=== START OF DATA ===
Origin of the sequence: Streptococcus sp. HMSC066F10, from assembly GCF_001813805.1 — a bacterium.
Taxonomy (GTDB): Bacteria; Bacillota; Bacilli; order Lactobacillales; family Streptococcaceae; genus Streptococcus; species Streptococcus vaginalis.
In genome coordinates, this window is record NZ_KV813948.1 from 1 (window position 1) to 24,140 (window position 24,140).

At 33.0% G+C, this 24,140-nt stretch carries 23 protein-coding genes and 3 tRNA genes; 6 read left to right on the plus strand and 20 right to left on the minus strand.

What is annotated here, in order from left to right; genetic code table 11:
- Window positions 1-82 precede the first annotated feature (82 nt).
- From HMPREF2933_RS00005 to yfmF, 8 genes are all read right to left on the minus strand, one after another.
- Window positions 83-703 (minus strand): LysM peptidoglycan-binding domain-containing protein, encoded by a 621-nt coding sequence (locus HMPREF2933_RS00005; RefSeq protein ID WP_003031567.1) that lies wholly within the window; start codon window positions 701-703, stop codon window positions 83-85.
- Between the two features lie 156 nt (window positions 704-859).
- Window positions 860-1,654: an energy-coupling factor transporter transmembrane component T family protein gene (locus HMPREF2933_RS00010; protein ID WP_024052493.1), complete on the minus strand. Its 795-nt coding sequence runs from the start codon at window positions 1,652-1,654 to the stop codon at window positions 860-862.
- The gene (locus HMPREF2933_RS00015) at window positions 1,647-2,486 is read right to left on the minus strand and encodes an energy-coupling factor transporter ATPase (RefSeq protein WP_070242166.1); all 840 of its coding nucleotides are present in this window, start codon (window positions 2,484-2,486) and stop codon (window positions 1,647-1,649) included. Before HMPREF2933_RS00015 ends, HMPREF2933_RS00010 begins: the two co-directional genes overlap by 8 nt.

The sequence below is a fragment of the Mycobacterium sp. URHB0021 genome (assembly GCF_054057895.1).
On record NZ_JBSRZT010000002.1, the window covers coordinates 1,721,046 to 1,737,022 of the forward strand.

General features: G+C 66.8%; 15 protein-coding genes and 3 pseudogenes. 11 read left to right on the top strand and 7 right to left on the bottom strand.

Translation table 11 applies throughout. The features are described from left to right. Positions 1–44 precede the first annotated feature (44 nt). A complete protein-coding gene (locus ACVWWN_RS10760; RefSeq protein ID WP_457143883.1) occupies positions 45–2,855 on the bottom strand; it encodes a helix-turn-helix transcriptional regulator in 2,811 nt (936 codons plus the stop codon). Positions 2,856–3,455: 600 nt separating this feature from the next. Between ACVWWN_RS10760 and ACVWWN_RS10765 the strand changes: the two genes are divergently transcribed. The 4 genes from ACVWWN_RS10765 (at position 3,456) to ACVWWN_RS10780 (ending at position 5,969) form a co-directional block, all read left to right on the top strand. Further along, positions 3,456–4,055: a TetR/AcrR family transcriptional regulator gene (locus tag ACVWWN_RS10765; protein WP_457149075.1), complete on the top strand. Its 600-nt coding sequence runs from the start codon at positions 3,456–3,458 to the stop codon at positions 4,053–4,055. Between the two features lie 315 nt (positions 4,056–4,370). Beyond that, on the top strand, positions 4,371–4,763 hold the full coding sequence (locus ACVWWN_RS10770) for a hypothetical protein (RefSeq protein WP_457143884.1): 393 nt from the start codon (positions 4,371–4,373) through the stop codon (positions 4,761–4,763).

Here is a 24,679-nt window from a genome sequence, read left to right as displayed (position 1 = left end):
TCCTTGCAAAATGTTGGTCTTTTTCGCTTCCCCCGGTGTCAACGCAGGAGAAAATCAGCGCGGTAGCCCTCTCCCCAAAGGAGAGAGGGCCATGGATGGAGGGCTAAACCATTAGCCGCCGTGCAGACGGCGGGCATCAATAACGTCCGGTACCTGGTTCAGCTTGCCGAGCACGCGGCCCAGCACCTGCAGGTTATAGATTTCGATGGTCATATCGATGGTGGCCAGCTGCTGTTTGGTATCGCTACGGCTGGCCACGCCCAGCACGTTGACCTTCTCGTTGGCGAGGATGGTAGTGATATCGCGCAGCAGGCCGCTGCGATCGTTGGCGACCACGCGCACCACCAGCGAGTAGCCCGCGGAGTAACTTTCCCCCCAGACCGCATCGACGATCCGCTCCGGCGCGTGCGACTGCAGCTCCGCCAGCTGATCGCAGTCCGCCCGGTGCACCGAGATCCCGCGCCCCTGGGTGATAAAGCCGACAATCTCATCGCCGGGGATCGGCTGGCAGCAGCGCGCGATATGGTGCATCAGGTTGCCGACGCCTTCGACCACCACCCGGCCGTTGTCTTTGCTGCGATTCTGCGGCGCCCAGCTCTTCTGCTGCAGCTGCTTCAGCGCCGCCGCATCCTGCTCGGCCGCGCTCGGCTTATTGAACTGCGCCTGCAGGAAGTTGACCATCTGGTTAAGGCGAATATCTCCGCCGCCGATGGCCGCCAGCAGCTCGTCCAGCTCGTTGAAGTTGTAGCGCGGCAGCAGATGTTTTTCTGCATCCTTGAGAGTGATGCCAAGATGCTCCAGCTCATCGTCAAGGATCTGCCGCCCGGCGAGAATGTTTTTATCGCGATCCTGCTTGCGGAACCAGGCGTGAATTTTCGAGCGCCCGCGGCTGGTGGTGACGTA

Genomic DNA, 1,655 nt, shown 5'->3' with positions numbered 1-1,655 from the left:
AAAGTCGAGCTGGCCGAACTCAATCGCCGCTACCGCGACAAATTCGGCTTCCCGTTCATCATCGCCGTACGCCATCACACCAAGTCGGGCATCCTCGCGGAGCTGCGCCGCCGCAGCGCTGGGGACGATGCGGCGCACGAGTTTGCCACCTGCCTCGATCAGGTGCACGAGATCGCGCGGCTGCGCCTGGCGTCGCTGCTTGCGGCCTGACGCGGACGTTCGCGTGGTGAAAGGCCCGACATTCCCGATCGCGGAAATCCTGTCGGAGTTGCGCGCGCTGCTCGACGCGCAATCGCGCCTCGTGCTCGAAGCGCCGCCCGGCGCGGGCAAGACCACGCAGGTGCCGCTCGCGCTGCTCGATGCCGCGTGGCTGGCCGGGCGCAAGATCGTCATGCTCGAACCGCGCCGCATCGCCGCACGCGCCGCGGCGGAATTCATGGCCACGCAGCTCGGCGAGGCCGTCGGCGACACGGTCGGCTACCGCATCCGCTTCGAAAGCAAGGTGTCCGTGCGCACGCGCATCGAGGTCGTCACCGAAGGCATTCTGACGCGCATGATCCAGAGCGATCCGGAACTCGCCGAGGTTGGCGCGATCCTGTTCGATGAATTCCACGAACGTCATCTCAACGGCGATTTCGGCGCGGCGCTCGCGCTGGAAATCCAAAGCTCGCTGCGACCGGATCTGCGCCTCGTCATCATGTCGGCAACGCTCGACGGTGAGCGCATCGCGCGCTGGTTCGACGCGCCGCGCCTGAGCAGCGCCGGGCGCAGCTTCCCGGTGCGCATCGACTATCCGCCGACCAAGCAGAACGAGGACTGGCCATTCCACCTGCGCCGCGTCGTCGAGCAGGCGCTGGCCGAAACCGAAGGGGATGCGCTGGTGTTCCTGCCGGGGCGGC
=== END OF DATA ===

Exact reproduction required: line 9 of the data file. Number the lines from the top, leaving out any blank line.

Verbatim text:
- Between the two features lie 156 nt (window positions 704-859).